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  1. #31
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    We are in the Middle East due to oil. All the more reason to pursue green policies. If you factor in the costs of war renewable energy is much cheaper than oil.
    but maybe we don't pursue green policies for the same reason, we have too much invested in being dependent on oil? Who is we? Uh it's not joe blow ("but he drives!" - no sorry, not even,he's not even part of it), it's the U.S. empire and industry.
    If you want something to get done, ask a busy person. If you want them to have a nervous breakdown that is.

  2. #32
    Senior Member gimmethesimplelife's Avatar
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    Quote Originally Posted by bae View Post
    My "assets" in this case are a lifetime of experience learning to live in the woods, mountains, and rural areas.

    I saved someone's life just the other day who thought it was a good idea to go for a short hike, and who didn't understand how quickly a day can turn very very bad for those lacking skills and awareness. It took hours, and a rappel down a 500 foot cliff face. In weather so bad that neither the Navy nor the Coast Guard were able to launch and assist.

    Rob - have you ever spent a week or two, unsupported, by yourself, in the woods/mountains?
    No, I haven't.....have you been in a survival situation as dire as what I am getting at above? Survival trumps (no pun intended) all including logic - and you have posted logic, I'll grant you that - posted from a comfortable asset base. That's jyst human reality when the world turns upside down. Look at all who survived on their wits in the woods in WW2 - they didn't all enter the woods with your skills. Survival compelled them to make it up as they went along. Rob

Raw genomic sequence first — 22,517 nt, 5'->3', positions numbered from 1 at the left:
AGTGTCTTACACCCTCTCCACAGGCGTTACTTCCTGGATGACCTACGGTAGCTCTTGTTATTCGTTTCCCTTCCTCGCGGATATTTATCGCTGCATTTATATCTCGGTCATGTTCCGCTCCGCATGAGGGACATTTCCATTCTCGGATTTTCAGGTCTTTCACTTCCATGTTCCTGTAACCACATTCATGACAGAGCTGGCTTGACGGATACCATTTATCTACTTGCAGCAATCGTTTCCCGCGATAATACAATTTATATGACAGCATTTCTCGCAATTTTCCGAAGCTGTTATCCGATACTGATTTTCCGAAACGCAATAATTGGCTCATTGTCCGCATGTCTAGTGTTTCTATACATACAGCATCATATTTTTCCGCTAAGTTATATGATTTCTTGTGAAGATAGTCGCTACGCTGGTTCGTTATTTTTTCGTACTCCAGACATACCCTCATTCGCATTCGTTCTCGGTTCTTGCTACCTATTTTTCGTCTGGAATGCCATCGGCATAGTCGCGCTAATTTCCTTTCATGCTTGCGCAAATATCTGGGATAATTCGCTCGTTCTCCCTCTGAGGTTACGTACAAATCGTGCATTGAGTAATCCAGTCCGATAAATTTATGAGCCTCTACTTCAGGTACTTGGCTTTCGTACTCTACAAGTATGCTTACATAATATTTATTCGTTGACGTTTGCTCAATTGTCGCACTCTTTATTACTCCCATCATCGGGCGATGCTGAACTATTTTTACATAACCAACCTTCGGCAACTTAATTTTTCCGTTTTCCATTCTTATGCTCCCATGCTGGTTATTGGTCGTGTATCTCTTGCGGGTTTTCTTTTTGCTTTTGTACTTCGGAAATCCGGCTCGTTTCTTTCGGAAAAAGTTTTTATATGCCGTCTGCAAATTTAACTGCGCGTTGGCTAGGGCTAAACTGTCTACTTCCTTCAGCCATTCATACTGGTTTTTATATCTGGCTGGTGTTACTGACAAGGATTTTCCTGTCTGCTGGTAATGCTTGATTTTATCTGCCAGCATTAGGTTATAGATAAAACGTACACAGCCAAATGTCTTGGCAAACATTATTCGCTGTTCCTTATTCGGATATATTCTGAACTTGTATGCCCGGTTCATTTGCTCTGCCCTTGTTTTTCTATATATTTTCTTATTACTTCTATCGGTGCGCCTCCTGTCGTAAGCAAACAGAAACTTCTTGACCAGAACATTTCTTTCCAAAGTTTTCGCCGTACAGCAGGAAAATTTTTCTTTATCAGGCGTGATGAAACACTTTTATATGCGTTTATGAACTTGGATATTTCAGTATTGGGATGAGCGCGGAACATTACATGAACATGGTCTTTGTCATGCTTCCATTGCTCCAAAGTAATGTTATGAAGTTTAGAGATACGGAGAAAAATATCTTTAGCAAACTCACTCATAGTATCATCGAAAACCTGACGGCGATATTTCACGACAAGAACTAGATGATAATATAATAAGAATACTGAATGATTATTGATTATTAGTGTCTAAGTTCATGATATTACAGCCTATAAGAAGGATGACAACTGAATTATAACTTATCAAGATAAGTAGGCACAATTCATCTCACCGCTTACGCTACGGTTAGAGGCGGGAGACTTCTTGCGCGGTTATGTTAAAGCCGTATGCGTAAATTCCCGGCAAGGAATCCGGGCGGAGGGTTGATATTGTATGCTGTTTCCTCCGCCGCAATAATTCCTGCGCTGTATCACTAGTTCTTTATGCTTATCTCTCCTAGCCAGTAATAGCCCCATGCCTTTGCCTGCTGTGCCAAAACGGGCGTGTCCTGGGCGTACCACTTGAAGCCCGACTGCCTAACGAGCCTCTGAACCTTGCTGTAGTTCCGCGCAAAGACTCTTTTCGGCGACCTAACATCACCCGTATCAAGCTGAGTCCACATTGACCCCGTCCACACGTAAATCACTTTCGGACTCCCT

3. #33
    Senior Member gimmethesimplelife's Avatar
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    Should be just human reality above.

  4. #34
    Senior Member Teacher Terry's Avatar
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    When I first moved to the West coast I was surprised that every year people would die in the mountains hiking. Usually they got lost, cell phones donít work and they find their bodies in the spring. I had a group of friends that I hiked with and one day it starts to snow in October and I think how cool is that. 2 of the group said we have to go down. I asked why and they said because the snow would cover the trail and we could get lost.

  5. #35
    Senior Member bae's Avatar
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    That's a lack of a plan, Rob. It's a fantasy. Some people may get lucky doing it. Most will die, terribly. Betting on luck isn't preparedness.

    Better off to have a reality/data-based plan. Well ahead of time.

  6. #36
    Senior Member gimmethesimplelife's Avatar
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    Quote Originally Posted by bae View Post
    Have you, um, been to those mountains and spent a lot of time there? (Glamping doesn't count...)

    I think the common thought of "I'll just flee to the mountains or the countryside" is just a foolish fantasy for most people.

    They lack the skills to survive there, and the local contacts and knowledge to gain the support of the local residents. And haven't really thought through what's going to happen when they and every other person with the same idea decides to try to get there, and try to survive afterwards.

    They'll just die - cold, hungry, thirsty, and suffering from disease.